There are understandably serious concerns about the Protection of Information Bill Government is seeking to introduce. When a government seeks to interfere with media freedom it is nearly always for bad reasons; very bad reasons. It is right that we be all very concerned and passionately oppose the letter and spirit of this Bill.
However, with respect, there is an unarguable point in one respect. Having been involved in law for over 40 years, including as an advocate and as a judge, I have not the slightest doubt that this aspect needs urgent changing/tweaking. At present the media can, and does, publish defamatory articles/reports about a citizen without having first afforded the citizen any opportunity to deal with the allegation(s).
When the report later turns out to wholly or partly untrue, it is too late. The damage has been irretrievably done. An apology, even an award of monetary damages, does not retrieve/redress the damage done. This must be changed to bring things in line with the common law. You see it is a fundamental rule of such law, substantive and procedural, that no Court can condemn a person, including making adverse finds about the person, without having first ensured that the person has had full opportunity to both face his/her accuser and deal with the accusations. Now if the courts cannot do it why should the media be allowed to? It is a no brainer.
In my book, “The Other –without fear, favour or prejudice” I give a classic example of the problem in relating a case in which I acted for the late Minister Edson Jonasi Zvobgo in Zimbabwe. I also refer to an instance where City Press and Elias Maluleke purposefully published a scurrilous article about my wife and I, implying that we were criminals who had obtained residence in South Africa illegally. When we produced written proof of the falsity, both declined to retract or even apologize. Right there our good name and reputation, built up over 50 years, was contemptuously put in jeopardy. In our case, the false publication was in furtherance of a nefarious agenda, as a prelude to forcing me out of the Road Accident Fund, on account of the fact that my interests were to reform the system to primarily benefit road crash victims and not the plethora of “service providers”. The same thing appeared to have occurred as regards Geraldine Pillay, a great athlete and wonderful human being. Here again, innocuous facts were dredged up, tailored and slanted to do damage, in furtherance of an ulterior agenda, i.e., to prevent her election to the Athletics Board.
In June 2011 we saw this scourge unfolding again as regards the Public Protector, Advocate Thuli Madonsela who, like us, first heard of seriously damaging allegations, impugning her personal and functional integrity, when these are head lined in the Star newspaper. The paper published a headline article crafted to give readers the impression that she was about to be arrested for corruption. To date, it has provided not a shred of evidence that the police had made a decision to arrest her and/or that they had a basis for doing so. Yet again, July 2011, we had an article penned by senior journalist, Eric Miyeni, of City Press reading – "Haffajee does it for white masters. JULIUS Malema must never answer a Ferial Haffajee. Who the devil is she anyway if not a black snake in the grass, deployed by white capital to sow discord among blacks? In the 80s she'd probably have had a burning tyre around her neck. We know where she comes from. She was groomed by The Mail & Guardian, the same newspaper that produces the Jacob Dlaminis of this world, black people who say it was nice to live in the townships under apartheid. And today we must believe that Haffajee's utter hatred of ANC politicians is based on journalistic integrity. Quadruple crap. I am more inclined to think that people like Haffajee, who edits City Press, are most likely to be the kind that wakes up in the morning, sees their black faces in the mirror only to feel a wave of self-hatred rising up to nauseate them." The above article was highly injurious to Ferial Haffagee on any number of counts, unlawful and put her at personal risk. In the context of South African politics, where people have very been “necklaced” in the Eastern Cape. The article could not have be more damaging.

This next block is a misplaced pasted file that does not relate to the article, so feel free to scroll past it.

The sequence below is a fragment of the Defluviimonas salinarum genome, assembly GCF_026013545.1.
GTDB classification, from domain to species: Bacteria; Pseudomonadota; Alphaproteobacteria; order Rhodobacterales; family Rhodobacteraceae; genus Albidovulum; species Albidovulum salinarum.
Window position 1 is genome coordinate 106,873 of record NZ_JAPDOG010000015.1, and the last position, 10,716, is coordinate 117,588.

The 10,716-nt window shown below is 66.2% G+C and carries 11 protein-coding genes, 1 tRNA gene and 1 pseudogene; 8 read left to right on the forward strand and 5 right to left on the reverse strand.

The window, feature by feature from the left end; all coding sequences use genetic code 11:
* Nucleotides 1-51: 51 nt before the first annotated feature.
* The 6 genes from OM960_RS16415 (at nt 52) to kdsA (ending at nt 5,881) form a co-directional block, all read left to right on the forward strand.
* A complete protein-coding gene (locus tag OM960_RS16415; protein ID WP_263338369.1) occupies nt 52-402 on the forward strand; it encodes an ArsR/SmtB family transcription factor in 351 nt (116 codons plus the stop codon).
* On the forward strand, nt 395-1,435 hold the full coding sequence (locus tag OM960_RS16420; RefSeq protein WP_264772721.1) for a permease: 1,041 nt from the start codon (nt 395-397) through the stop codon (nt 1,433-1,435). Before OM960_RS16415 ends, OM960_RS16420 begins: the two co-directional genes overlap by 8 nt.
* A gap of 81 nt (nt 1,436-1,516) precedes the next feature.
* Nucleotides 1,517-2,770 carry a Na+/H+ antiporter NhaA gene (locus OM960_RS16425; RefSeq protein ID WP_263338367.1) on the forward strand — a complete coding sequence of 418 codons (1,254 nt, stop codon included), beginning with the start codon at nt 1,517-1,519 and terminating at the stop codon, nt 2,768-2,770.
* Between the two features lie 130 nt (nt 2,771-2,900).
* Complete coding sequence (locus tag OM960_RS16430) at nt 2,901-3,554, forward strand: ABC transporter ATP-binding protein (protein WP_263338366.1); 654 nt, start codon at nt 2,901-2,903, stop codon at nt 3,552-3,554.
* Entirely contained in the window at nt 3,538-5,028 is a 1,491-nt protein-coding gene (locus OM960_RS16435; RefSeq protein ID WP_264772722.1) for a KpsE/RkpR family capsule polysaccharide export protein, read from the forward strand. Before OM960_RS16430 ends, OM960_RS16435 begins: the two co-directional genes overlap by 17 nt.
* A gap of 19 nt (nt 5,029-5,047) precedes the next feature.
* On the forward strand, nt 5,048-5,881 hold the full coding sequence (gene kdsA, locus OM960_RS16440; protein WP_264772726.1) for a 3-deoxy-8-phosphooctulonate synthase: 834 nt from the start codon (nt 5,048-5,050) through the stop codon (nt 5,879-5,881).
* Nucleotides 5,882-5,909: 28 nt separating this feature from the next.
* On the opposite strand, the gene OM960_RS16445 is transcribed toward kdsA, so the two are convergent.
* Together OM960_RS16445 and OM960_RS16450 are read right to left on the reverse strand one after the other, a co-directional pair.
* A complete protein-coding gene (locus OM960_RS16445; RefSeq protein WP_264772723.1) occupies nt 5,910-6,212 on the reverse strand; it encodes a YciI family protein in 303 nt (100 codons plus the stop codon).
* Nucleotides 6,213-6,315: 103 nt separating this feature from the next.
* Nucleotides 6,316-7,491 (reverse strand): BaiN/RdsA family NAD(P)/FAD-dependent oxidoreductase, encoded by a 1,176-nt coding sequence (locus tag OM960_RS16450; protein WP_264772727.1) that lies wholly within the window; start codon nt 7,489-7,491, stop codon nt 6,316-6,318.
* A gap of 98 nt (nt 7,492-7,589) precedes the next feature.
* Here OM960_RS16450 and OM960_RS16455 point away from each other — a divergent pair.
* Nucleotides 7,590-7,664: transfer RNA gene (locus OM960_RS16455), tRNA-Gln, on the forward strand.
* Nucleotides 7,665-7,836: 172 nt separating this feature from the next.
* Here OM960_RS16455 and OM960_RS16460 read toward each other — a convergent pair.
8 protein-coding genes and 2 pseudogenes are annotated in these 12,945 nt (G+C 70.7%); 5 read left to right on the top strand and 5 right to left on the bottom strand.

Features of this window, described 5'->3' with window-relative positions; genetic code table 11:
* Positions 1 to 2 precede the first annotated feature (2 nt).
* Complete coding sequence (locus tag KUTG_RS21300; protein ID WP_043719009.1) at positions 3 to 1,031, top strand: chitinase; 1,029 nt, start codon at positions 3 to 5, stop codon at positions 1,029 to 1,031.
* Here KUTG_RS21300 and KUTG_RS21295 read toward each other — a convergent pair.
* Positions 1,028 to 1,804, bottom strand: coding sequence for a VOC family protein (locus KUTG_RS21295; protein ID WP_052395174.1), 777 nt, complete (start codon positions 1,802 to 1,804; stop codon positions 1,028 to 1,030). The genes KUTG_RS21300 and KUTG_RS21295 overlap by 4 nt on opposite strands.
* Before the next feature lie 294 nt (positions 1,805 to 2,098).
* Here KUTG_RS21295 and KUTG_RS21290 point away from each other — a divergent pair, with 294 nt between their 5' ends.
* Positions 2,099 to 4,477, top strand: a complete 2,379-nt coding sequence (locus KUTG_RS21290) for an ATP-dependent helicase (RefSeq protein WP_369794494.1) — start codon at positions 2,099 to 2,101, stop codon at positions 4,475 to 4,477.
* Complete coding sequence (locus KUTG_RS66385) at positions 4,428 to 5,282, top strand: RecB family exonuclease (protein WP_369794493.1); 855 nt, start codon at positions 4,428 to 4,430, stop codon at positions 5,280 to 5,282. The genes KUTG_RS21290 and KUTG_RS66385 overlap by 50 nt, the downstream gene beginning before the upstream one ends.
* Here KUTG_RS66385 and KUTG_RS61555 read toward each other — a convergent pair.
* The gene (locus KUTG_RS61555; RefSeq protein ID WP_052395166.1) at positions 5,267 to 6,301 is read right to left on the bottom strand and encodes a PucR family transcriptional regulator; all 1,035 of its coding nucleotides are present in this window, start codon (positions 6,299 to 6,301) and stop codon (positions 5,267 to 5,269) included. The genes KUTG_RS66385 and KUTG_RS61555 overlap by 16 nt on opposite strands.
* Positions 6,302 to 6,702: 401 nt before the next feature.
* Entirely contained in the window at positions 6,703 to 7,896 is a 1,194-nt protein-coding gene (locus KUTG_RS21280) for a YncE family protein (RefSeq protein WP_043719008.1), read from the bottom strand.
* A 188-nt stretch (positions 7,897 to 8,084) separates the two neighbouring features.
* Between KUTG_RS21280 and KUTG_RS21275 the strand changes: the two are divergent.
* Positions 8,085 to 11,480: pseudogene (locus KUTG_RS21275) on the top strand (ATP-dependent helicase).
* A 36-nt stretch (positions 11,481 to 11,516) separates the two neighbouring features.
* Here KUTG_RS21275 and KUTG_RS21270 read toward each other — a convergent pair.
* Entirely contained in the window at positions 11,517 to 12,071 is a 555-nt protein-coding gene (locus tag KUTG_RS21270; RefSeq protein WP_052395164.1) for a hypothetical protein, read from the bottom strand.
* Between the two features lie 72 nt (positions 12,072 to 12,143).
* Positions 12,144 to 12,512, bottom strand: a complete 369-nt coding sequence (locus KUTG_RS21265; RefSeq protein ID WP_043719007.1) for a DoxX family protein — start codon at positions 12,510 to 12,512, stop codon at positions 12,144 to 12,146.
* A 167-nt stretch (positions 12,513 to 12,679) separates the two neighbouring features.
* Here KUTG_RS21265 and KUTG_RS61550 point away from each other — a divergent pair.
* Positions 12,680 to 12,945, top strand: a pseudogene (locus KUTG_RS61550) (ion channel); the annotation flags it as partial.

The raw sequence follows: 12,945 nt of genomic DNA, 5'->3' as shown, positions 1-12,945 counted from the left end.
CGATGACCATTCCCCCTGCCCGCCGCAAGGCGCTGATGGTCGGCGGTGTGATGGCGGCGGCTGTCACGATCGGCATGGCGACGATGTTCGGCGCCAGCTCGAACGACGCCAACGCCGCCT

Now we even seem to have a similar problem as regards none other than Julius Malema.In law injury is injury; whether to the person or the personality. Injury to a person is criminalized. Injury to personality should, at least be, prohibited. The law must be changed so as to ensure that no report about a person that may impugn his/her name and/or reputation may be published unless the same test that binds the courts has been satisfied. In addition, the person’s response must enjoy equal exposure as the report itself. The indicated format is perfectly simple. Before the media can publish information that is defamatory it must run the information past the affected person and then publish his/her response with the same prominence that the damaging report is given.
Failure should, inter alia, incur summary judgment in punitive monetary damages in favour of the victim. This model is quite easy to draft. “After the fact” remedies, like “strengthening the Ombudsman’s office’ or a Media Tribunal are not the answer. Prevention must be the primary objective. The change is indicated on a human rights test. It is jurisprudentially unarguable. It is as simple as that. The Bill has been postponed for another month. Take action now.It should be noted that the media has shown a singular disinterest in this proposal. Now please note the irony of the media quite rightly opposing a claimed right by government to decide what should be published but, at the same time, seeking to protect that same facility on its own behalf as an unfettered, uncontrolled right.
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